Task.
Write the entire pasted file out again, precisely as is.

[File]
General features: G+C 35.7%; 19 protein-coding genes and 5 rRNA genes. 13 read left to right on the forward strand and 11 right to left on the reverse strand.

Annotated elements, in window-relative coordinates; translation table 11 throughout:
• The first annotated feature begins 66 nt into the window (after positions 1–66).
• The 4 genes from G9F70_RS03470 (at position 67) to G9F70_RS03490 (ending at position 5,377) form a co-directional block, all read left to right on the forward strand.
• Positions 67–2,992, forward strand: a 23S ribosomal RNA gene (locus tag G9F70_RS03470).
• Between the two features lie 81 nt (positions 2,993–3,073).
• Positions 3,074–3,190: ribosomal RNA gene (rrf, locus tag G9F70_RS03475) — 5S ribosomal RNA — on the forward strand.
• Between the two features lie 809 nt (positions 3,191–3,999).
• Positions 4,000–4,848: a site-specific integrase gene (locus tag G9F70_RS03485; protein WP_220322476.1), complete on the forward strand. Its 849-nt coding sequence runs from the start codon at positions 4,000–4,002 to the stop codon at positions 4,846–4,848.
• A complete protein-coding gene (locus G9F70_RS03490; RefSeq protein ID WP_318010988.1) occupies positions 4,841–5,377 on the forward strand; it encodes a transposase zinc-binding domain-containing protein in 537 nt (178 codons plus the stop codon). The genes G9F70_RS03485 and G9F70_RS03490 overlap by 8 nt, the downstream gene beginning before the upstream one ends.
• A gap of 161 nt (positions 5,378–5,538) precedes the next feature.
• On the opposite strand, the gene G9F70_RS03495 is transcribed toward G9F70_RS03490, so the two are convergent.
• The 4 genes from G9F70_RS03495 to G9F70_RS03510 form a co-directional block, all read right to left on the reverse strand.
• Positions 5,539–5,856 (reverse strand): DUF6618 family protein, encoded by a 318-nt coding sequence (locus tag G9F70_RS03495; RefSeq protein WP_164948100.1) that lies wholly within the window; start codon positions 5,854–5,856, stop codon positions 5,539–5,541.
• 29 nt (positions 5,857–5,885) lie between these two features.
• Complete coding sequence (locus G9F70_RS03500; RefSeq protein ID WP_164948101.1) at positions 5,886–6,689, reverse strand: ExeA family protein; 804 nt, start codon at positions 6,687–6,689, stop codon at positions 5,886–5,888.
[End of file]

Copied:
General features: G+C 35.7%; 19 protein-coding genes and 5 rRNA genes. 13 read left to right on the forward strand and 11 right to left on the reverse strand.

Annotated elements, in window-relative coordinates; translation table 11 throughout:
• The first annotated feature begins 66 nt into the window (after positions 1–66).
• The 4 genes from G9F70_RS03470 (at position 67) to G9F70_RS03490 (ending at position 5,377) form a co-directional block, all read left to right on the forward strand.
• Positions 67–2,992, forward strand: a 23S ribosomal RNA gene (locus tag G9F70_RS03470).
• Between the two features lie 81 nt (positions 2,993–3,073).
• Positions 3,074–3,190: ribosomal RNA gene (rrf, locus tag G9F70_RS03475) — 5S ribosomal RNA — on the forward strand.
• Between the two features lie 809 nt (positions 3,191–3,999).
• Positions 4,000–4,848: a site-specific integrase gene (locus tag G9F70_RS03485; protein WP_220322476.1), complete on the forward strand. Its 849-nt coding sequence runs from the start codon at positions 4,000–4,002 to the stop codon at positions 4,846–4,848.
• A complete protein-coding gene (locus G9F70_RS03490; RefSeq protein ID WP_318010988.1) occupies positions 4,841–5,377 on the forward strand; it encodes a transposase zinc-binding domain-containing protein in 537 nt (178 codons plus the stop codon). The genes G9F70_RS03485 and G9F70_RS03490 overlap by 8 nt, the downstream gene beginning before the upstream one ends.
• A gap of 161 nt (positions 5,378–5,538) precedes the next feature.
• On the opposite strand, the gene G9F70_RS03495 is transcribed toward G9F70_RS03490, so the two are convergent.
• The 4 genes from G9F70_RS03495 to G9F70_RS03510 form a co-directional block, all read right to left on the reverse strand.
• Positions 5,539–5,856 (reverse strand): DUF6618 family protein, encoded by a 318-nt coding sequence (locus tag G9F70_RS03495; RefSeq protein WP_164948100.1) that lies wholly within the window; start codon positions 5,854–5,856, stop codon positions 5,539–5,541.
• 29 nt (positions 5,857–5,885) lie between these two features.
• Complete coding sequence (locus G9F70_RS03500; RefSeq protein ID WP_164948101.1) at positions 5,886–6,689, reverse strand: ExeA family protein; 804 nt, start codon at positions 6,687–6,689, stop codon at positions 5,886–5,888.